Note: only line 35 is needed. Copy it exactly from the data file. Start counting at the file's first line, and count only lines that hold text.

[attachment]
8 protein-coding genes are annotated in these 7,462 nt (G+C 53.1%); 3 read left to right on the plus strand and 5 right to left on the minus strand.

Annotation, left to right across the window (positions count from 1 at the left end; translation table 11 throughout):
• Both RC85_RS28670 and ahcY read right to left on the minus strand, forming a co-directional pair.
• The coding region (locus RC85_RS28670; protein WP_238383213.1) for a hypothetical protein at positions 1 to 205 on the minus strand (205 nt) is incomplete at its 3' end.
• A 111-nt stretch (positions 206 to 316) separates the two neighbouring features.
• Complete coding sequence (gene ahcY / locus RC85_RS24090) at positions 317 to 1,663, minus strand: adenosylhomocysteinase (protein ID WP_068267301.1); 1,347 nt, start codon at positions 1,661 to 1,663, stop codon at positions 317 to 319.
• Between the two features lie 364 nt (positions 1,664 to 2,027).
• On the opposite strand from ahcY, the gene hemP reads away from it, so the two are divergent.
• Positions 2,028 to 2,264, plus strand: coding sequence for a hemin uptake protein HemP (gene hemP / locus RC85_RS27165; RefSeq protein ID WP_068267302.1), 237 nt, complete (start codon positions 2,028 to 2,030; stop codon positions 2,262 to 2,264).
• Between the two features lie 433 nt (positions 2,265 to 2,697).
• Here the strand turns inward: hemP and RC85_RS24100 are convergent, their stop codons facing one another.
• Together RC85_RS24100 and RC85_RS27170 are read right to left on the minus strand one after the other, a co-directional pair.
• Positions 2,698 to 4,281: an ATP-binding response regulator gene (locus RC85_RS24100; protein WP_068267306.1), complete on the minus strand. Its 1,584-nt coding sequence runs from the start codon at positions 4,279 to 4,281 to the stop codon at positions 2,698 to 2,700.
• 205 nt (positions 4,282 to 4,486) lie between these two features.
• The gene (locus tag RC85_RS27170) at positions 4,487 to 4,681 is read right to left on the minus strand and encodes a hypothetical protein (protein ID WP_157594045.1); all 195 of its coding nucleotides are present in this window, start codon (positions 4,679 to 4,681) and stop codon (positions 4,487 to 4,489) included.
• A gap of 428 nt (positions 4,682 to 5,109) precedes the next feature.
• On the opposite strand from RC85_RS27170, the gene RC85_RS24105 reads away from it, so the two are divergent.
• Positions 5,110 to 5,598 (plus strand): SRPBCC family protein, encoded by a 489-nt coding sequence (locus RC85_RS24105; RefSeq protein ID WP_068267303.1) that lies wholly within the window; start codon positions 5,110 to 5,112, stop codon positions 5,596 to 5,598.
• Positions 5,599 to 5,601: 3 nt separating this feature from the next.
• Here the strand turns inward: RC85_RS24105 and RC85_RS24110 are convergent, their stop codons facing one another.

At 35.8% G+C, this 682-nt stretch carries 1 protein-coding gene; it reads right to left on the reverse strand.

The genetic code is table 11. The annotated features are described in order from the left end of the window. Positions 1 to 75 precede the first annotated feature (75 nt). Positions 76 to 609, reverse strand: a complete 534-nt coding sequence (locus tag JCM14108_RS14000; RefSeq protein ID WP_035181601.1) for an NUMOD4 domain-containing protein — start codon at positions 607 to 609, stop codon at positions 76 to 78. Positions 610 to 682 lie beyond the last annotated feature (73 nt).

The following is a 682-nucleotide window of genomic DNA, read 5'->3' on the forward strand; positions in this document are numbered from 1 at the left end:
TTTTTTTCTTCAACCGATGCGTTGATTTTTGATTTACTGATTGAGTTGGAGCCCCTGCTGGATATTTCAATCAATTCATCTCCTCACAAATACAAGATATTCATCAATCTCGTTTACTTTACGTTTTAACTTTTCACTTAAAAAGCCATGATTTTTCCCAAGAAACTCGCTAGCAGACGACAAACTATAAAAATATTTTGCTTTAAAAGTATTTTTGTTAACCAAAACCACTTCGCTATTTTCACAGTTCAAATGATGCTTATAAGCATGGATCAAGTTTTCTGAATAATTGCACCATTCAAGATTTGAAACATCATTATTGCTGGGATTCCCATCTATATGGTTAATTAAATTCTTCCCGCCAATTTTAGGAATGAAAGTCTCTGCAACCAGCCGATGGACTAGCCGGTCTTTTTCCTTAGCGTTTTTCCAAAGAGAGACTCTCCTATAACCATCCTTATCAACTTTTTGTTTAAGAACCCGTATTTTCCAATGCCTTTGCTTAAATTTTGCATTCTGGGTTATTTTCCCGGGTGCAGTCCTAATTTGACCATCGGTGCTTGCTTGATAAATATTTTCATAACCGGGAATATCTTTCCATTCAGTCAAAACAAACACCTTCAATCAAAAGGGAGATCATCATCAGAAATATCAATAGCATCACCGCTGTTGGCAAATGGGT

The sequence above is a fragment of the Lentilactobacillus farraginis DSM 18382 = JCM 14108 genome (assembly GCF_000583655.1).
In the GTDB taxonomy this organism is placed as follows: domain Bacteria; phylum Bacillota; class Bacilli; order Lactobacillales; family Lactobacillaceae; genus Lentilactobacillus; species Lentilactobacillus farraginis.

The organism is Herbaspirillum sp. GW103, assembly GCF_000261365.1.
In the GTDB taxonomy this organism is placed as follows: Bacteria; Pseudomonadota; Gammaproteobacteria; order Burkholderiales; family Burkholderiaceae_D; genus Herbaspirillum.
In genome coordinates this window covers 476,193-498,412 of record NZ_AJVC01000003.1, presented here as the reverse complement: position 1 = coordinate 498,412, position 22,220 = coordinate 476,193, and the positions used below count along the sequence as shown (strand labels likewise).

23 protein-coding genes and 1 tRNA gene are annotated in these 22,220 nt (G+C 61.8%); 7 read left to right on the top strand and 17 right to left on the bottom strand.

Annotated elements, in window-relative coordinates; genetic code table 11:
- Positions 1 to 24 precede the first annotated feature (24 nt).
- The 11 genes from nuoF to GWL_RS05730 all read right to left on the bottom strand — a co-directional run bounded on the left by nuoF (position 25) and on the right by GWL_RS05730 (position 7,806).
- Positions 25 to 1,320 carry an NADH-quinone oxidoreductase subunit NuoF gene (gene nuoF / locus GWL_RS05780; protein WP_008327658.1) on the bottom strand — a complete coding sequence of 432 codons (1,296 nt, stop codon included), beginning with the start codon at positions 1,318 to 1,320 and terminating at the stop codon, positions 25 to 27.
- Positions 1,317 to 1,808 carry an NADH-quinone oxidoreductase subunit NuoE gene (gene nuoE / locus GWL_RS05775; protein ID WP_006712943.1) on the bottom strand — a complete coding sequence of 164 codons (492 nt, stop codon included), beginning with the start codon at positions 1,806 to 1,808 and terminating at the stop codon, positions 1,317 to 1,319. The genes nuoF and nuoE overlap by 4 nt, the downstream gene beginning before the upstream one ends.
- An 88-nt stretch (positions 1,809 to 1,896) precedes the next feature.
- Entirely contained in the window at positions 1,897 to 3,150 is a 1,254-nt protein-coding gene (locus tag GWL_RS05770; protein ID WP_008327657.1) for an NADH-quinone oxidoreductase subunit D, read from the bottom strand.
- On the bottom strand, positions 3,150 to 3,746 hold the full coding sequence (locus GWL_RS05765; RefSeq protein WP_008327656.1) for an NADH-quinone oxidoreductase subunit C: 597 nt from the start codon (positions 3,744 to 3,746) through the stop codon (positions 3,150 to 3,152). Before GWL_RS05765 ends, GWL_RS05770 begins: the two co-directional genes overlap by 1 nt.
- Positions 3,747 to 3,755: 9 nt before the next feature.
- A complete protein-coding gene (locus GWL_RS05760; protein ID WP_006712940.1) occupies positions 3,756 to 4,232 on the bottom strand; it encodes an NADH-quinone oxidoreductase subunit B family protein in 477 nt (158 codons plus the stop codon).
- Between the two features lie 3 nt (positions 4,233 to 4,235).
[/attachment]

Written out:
- Positions 1,317 to 1,808 carry an NADH-quinone oxidoreductase subunit NuoE gene (gene nuoE / locus GWL_RS05775; protein ID WP_006712943.1) on the bottom strand — a complete coding sequence of 164 codons (492 nt, stop codon included), beginning with the start codon at positions 1,806 to 1,808 and terminating at the stop codon, positions 1,317 to 1,319. The genes nuoF and nuoE overlap by 4 nt, the downstream gene beginning before the upstream one ends.